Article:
Arcata punches above its weight when it comes to art. We've witnessed the debut of Lush Newton's monumental polka-dotted equestrian sculpture and a paradigm-shifting traffic installation that boldly confronted local motorists' worldviews. Now a fresh crop of wheatpaste posters has sprouted near the plaza. Next time you find yourself on H Street, sashay down the alley next to Northtown Books and check out the photographs there.
The site is central, but it can be surprisingly quiet — contemplative even. On a recent weekday the strip was bare except for a few tangerine-colored poppies pushing up between the cracks, a blasé seagull and the random street flotsam of an unmated latex glove and an empty fifth of Crystal Palace vodka. It was a good place to look at art.
Large printouts of 26 black-and-white photographs are pasted in the alley. Portraits and nature scenes predominate. A pin-up vamps; a nude man stands in graceful contrapposto. Another man regards us from a grove of flowering trees. Two boys and a girl stand together in a forest. Some images seem almost meme-ready. In one picture, two cheetahs nuzzle; in another, a dog lunges straight at the camera. There's a shot of hands releasing butterflies into velvety darkness.
Many of these pictures seem self-consciously photographic, in the sense that they call attention to the camera's super powers: the array of literally inhuman proficiencies that experimental filmmaker Stan Brakhage called the "camera eye." There is an extreme close-up, an image that appears to have been shot underwater, and one that uses a long exposure to capture a pyrotechnic afterimage.
A query at Northtown Books led to Daniel Southard, the Arcata-based photographer who gained permission to install the show. Southard said the exhibit was inspired by a public display of photographs titled The Big Picture, which he saw in Denver this spring. That exhibition, curated by artist Mark Sink, used walls around the city to show a selection of photographers' work for Denver's inaugural Month of Photography. The show was a popular success, and the concept spread.
Southard took the initiative to bring the project to Arcata. Sink gave him access to an archive of "amazing images" submitted for display, along with wheatpaste instructions. (Only two of the images in the alley are Southard's; the rest were submitted.) Southard directed the installation with help from others, notably Kathleen Hemeon, who helped curate the images.
Southard says he sees himself more as a photographer than a street artist, although he appreciates public display and the advantages it holds in reaching a diverse demographic.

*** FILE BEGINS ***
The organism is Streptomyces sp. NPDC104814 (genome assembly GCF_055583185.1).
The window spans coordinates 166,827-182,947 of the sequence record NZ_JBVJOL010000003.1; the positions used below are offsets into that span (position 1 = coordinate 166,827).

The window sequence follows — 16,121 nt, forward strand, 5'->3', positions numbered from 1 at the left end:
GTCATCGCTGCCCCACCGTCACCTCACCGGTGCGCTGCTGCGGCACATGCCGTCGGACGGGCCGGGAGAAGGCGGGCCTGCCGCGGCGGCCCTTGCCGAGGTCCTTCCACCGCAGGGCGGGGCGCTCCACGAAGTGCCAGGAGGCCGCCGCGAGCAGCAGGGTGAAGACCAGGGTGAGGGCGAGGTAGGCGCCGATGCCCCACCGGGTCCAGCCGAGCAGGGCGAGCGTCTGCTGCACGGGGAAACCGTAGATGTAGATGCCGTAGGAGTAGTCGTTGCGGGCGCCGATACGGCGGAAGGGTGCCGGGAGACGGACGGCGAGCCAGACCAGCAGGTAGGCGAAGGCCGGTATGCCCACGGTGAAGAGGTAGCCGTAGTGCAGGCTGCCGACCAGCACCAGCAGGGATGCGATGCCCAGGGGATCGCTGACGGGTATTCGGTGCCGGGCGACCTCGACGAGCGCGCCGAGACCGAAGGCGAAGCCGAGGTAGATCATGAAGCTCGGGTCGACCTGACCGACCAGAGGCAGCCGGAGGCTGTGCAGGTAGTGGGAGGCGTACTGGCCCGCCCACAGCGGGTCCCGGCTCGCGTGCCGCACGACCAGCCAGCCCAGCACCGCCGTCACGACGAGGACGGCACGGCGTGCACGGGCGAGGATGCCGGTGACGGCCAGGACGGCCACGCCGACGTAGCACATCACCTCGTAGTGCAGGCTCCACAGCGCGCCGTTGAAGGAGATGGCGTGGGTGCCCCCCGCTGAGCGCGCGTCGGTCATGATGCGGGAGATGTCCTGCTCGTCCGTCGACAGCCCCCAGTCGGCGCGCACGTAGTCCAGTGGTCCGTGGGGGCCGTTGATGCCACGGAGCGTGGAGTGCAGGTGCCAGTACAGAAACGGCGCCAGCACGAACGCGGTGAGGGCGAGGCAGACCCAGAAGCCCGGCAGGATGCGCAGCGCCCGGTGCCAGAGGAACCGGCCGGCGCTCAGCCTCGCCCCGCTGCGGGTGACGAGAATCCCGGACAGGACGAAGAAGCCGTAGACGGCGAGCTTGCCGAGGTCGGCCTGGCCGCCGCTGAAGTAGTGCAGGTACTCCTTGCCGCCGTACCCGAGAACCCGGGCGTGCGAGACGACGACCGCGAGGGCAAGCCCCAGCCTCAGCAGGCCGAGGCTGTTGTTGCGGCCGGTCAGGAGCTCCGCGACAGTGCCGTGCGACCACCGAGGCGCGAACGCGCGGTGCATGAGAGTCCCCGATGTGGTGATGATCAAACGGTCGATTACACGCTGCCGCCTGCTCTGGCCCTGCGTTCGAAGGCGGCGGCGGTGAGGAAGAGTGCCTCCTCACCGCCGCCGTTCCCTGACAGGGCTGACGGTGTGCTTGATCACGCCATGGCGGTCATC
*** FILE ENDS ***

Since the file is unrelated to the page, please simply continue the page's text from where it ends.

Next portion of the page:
"Galleries have closed doors much of the time. They generally are not places you can come in with screaming kids, or bring a backpack or a dog," Southard said. "I do not want to denigrate the important work that galleries do — I consider them indispensable — but they are not places where everyone feels comfortable. This way of showing art opens the world of fine art photography to the most general public imaginable." Southard added, "I tried to ... improve and beautify the alley, while honoring the atmosphere that the place already has."
In fact, the original images go through some intriguing changes when presented in this street-level mode. The printer yields a surprisingly high-quality image characterized by velvety grain and dramatic tonal range. The texture of the brick wall shows through the paper. Pale wheatpaste drips from the lower margins.
When artists paste flyers in public, they usually have a message to convey. Wheatpaste flyers have been an important medium for political street artists and those addressing close-knit subcultures — think of Raymond Pettibon's flyers for the Los Angeles punk scene, or skateboarding images by Barry McGee in the early 1990s. But these pictures go against such expectations, delivering no politicized messages.
Furthermore, while wheatpaste flyers have commonly been associated with hard-nosed realism, many of these images are beautiful and aestheticized. The people in the photos are young and attractive. Many seem to exist in serene harmony with an unblemished, Edenic nature. You scan these pictures in vain for grit, strife, or rubbish — or for any allusion to the screens and media filters that structure so much of our lives. It's fair to say that this archive offers a pleasing vision of the world as we might wish it looked — not the way it really does.
Even if the Big Picture images didn't start out as traditional street art, they have sort of evolved into that condition, sparking dialogue with taggers, bystanders and aimless doodlers of all kinds. One anonymous commenter urges us to support transgender people's rights. Some literalist used blue marker to outline the body of a girl in a bikini top. Graffiti writers Sharky, Yawns and Moron have tagged the zone. And a smoker's portrait has been rather fabulously glossed by an appropriately placed real cigarette burn. It's going to be interesting to watch this interaction unfold over the images' lifespan.
Southard is planning more exhibitions in Arcata, Eureka and beyond, raising donations and accepting submissions from local photographers. Business owners, contact him if you have walls that may be ripe for wheatpaste imagery. You can see Southard's own work and learn more about the project at www.drsfoto.com.